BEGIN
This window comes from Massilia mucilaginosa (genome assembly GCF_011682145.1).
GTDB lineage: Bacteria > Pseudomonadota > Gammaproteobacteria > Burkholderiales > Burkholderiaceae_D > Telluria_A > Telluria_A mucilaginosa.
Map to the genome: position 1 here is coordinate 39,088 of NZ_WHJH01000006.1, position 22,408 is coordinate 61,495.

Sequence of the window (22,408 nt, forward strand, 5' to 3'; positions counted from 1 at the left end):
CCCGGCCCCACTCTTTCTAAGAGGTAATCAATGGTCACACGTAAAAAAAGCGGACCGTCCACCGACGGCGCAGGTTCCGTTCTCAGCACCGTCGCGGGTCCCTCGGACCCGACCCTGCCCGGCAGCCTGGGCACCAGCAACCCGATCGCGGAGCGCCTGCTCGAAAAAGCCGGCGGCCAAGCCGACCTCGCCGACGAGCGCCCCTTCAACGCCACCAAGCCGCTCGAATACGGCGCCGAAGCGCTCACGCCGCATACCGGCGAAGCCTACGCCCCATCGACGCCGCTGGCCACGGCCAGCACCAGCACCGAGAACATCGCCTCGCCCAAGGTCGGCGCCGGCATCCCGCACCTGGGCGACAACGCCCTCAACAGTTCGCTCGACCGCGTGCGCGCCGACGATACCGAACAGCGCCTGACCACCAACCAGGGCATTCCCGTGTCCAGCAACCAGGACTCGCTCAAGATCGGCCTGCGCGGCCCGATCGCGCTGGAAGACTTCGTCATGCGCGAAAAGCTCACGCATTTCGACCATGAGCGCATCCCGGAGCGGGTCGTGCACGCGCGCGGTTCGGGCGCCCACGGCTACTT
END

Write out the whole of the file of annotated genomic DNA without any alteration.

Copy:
This window comes from Massilia mucilaginosa (genome assembly GCF_011682145.1).
GTDB lineage: Bacteria > Pseudomonadota > Gammaproteobacteria > Burkholderiales > Burkholderiaceae_D > Telluria_A > Telluria_A mucilaginosa.
Map to the genome: position 1 here is coordinate 39,088 of NZ_WHJH01000006.1, position 22,408 is coordinate 61,495.

Sequence of the window (22,408 nt, forward strand, 5' to 3'; positions counted from 1 at the left end):
CCCGGCCCCACTCTTTCTAAGAGGTAATCAATGGTCACACGTAAAAAAAGCGGACCGTCCACCGACGGCGCAGGTTCCGTTCTCAGCACCGTCGCGGGTCCCTCGGACCCGACCCTGCCCGGCAGCCTGGGCACCAGCAACCCGATCGCGGAGCGCCTGCTCGAAAAAGCCGGCGGCCAAGCCGACCTCGCCGACGAGCGCCCCTTCAACGCCACCAAGCCGCTCGAATACGGCGCCGAAGCGCTCACGCCGCATACCGGCGAAGCCTACGCCCCATCGACGCCGCTGGCCACGGCCAGCACCAGCACCGAGAACATCGCCTCGCCCAAGGTCGGCGCCGGCATCCCGCACCTGGGCGACAACGCCCTCAACAGTTCGCTCGACCGCGTGCGCGCCGACGATACCGAACAGCGCCTGACCACCAACCAGGGCATTCCCGTGTCCAGCAACCAGGACTCGCTCAAGATCGGCCTGCGCGGCCCGATCGCGCTGGAAGACTTCGTCATGCGCGAAAAGCTCACGCATTTCGACCATGAGCGCATCCCGGAGCGGGTCGTGCACGCGCGCGGTTCGGGCGCCCACGGCTACTT